The Next by Rafe Haze ~ Review by Beverley

I’m not sure I should be advertising the competition but I asked to review this book after reading a guest blog, on The Novel Approach, by Rafe Haze. In this post he mentioned that the book is being called a gay Rear Window after I stopped punning, I rushed to read this novel, as I love Hitchcock films and that one is particularly involved. So here is what I discovered…

TheNext_100dpi_cvrTitle: THE NEXT

Author: RAFE HAZE

Publisher: WILDE CITY PRESS

My Rating: 5 of 5 stars

From the Publisher:

He never thought he’d become one of the agoraphobic sludges of New York City—trapped with one view of a courtyard and a head full of wrenching memories. Dumped, disconnected, and depressed, he surrenders to spying on the neighbors as his only entertainment.

Until one day, without warning, the lascivious and suspicious behavior of the closeted lawyer in the huge apartment across the courtyard leads him to a spine-tingling conclusion… his neighbor is a murderer.

Perhaps collaborating with the beautiful and fierce Detective Marzoli to catch the killer can finally breathe life back into a man suffocated by the stranglehold of a tragic past. Unless the killer across the way decides to make him… The Next.

My View

The first few chapters of this novel are scene setting, and in particular showing us why this otherwise healthy but down on his luck songwriter, is confined to his apartment. In the film the MC is confined to a wheelchair with a broken leg, but this disability would not have worked in this novel, or in these modern times. The author’s description of a descent into agoraphobia and depression is creative and expresses the emotions beautifully,

Sergeant Flunky tried calling back and received my voicemail, which was the equivalent of tossing message in a bottle down a dry well.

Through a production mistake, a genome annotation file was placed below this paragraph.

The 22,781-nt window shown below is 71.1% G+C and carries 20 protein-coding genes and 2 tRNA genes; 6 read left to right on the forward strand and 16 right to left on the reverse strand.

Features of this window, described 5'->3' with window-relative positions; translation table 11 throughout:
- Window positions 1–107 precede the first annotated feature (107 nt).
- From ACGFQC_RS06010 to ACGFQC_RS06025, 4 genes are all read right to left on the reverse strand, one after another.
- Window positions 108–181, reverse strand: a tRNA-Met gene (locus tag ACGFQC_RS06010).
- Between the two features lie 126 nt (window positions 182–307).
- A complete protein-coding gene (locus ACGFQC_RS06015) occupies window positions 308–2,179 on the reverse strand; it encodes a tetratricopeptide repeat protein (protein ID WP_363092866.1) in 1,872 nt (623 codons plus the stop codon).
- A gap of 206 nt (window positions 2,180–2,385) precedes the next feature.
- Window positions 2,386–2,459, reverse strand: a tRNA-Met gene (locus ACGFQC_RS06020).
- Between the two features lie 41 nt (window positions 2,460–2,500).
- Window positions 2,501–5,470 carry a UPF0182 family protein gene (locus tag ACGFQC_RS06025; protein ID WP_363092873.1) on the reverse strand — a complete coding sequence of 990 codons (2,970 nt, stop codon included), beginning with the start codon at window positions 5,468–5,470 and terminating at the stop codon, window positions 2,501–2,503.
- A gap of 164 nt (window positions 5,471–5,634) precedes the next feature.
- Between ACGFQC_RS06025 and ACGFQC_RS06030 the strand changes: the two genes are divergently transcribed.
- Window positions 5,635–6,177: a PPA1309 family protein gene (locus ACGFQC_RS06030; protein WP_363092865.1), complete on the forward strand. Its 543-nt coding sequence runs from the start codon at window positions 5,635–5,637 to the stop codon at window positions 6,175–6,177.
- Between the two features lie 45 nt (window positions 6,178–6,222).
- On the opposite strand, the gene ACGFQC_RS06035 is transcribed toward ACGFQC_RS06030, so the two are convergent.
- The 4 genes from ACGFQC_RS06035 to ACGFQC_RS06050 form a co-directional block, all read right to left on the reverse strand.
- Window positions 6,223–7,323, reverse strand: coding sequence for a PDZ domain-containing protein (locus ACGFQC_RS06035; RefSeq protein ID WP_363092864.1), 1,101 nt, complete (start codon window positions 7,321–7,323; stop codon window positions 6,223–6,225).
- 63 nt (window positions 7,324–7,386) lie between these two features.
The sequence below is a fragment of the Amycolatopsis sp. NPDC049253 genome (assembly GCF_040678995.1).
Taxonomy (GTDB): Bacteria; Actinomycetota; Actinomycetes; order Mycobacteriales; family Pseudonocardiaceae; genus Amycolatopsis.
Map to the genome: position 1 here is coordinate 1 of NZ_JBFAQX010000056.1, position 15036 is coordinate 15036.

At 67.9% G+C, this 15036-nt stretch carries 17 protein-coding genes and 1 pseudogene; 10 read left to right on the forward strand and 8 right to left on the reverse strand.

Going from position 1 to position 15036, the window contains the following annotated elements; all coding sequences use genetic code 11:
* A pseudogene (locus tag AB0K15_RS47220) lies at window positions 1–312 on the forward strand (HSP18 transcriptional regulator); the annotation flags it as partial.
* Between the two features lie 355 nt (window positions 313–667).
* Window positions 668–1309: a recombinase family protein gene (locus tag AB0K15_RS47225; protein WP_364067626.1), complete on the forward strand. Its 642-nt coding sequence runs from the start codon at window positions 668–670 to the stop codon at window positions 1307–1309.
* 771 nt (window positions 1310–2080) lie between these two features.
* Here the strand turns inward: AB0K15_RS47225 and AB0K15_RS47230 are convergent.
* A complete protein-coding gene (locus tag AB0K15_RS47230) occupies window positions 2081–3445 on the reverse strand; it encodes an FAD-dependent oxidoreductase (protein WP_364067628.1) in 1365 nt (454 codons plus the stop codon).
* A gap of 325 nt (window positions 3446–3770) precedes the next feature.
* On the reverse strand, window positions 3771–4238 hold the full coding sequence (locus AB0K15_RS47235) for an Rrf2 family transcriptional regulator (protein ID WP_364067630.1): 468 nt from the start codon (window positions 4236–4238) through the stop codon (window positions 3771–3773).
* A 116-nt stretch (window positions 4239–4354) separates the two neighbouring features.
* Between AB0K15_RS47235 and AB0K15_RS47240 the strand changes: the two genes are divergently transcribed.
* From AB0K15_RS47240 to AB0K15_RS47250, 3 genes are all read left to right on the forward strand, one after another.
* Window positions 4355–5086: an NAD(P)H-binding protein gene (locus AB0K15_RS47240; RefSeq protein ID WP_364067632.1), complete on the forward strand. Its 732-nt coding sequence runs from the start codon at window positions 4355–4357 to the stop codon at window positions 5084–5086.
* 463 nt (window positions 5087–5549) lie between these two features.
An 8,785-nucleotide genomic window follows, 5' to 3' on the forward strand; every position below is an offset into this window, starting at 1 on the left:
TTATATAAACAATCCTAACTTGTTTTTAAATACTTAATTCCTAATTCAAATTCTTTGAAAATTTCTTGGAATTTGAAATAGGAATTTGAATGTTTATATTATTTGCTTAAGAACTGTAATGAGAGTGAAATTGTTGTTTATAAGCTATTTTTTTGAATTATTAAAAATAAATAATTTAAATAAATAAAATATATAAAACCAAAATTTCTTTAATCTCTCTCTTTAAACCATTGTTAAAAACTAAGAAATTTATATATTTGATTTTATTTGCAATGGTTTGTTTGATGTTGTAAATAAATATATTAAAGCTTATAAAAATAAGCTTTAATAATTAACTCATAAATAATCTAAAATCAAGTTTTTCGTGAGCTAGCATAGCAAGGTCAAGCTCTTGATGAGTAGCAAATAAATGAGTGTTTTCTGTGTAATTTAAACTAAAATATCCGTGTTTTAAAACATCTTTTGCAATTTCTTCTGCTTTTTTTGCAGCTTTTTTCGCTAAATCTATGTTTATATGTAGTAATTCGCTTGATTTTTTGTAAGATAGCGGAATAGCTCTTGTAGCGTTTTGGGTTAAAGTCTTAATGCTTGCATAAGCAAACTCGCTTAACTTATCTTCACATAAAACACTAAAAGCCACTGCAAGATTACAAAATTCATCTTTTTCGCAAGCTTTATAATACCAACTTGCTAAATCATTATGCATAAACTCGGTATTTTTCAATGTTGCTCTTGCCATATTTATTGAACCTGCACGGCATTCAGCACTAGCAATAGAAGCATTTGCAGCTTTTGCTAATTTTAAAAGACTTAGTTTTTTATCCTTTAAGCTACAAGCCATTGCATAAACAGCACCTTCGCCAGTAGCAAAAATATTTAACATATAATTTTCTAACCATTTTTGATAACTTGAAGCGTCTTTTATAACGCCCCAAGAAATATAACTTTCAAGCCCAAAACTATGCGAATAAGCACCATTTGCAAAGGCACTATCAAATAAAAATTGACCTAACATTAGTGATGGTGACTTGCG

This novel is written in the first person, which it would have to be as the Main Character is alone so much, and it lets us look into his thought processes. In chapter three, one reason for the title ‘The Next’ is explained and as the blurb mentions being the next victim of a murderer is another. However, he is steadily becoming ‘the Next’ lost soul in New York, possibly ‘the Next’ lonely eccentric, ‘the Next’ homeless person or suicide victim. Chapter Three is where things begin to change as he reaches rock bottom,

…pointing my sunken eyes at the television and imagining the sound and sight of the impact that evil glass and metal apparatus would make if I dropped it off a gargoyle at the top of the Chrysler Building. Or imagining dropping myself off that gargoyle…

He also attributes his resulting agoraphobia to his waiting for ‘the Next’ thing to happen,

Perhaps waiting for the Next is what eroded my desire to exit. Then my ability to exit. The gradual dismissal of all external stimulus, inch by inch, imprisoning me within a six-hundred and fifty square foot cell…